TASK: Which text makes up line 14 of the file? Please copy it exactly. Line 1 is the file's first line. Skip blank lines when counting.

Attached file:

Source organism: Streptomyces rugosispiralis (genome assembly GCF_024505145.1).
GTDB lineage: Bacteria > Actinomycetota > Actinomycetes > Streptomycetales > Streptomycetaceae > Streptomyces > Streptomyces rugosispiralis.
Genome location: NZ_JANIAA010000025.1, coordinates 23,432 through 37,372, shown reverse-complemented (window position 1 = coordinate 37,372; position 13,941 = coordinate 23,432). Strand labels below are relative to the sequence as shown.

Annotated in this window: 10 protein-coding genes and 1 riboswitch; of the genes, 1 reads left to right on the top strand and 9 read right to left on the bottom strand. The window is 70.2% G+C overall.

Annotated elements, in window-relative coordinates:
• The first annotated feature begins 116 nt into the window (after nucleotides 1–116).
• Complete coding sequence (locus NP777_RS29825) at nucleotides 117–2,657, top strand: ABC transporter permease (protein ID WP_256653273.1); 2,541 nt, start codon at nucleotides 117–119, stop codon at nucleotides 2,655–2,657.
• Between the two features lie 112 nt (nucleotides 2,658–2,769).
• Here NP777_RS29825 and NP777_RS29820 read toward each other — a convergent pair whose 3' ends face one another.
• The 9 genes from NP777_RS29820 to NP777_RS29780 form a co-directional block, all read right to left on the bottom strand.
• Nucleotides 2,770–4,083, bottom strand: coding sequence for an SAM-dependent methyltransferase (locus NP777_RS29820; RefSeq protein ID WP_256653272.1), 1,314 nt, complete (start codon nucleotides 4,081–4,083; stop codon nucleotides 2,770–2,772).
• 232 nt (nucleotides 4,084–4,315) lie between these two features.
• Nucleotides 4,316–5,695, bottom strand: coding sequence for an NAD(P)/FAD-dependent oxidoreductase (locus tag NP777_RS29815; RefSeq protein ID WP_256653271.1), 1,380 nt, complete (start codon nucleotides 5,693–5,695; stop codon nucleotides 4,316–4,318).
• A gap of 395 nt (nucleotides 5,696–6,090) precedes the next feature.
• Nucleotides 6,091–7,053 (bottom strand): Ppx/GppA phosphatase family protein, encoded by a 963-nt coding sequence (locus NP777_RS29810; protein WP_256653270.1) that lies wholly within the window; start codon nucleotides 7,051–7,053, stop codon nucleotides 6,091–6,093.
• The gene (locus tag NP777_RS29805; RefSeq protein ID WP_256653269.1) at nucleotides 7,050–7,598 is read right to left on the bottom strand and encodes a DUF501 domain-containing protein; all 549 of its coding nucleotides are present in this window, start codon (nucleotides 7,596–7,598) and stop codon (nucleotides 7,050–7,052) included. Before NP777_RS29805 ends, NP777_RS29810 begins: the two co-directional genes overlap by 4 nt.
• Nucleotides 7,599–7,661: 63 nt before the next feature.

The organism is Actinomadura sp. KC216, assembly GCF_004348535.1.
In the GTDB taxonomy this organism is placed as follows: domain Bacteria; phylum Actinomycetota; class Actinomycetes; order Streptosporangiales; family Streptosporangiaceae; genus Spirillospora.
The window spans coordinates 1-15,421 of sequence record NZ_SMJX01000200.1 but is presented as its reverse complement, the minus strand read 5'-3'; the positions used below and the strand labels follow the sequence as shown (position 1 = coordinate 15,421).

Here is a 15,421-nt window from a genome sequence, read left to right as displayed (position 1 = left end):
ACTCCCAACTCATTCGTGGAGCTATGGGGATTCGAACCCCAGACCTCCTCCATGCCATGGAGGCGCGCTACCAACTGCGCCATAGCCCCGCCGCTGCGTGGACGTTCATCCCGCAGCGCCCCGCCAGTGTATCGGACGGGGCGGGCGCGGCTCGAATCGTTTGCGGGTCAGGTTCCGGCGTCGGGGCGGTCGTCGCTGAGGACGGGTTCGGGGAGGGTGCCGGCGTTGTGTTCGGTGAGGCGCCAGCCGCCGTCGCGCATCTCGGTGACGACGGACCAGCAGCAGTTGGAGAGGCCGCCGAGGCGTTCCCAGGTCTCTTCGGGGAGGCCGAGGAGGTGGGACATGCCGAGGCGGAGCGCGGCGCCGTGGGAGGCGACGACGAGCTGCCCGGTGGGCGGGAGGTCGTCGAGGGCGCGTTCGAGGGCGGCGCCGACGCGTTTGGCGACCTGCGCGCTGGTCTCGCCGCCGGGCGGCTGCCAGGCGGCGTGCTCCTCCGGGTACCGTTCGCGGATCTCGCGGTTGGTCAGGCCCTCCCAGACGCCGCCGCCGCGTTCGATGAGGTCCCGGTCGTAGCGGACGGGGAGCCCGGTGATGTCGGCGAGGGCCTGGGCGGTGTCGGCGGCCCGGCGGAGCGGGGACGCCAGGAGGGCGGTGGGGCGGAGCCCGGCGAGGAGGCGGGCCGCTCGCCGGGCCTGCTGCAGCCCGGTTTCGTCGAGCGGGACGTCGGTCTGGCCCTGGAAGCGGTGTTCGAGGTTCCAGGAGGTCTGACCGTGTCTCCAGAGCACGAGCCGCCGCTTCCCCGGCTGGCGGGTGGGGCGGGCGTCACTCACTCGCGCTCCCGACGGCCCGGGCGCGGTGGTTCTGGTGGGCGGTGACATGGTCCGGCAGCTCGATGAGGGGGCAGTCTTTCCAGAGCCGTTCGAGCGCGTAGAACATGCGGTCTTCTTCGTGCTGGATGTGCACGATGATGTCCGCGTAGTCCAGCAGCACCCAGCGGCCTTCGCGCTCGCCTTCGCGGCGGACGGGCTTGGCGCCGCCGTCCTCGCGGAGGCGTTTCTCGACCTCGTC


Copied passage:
• A gap of 395 nt (nucleotides 5,696–6,090) precedes the next feature.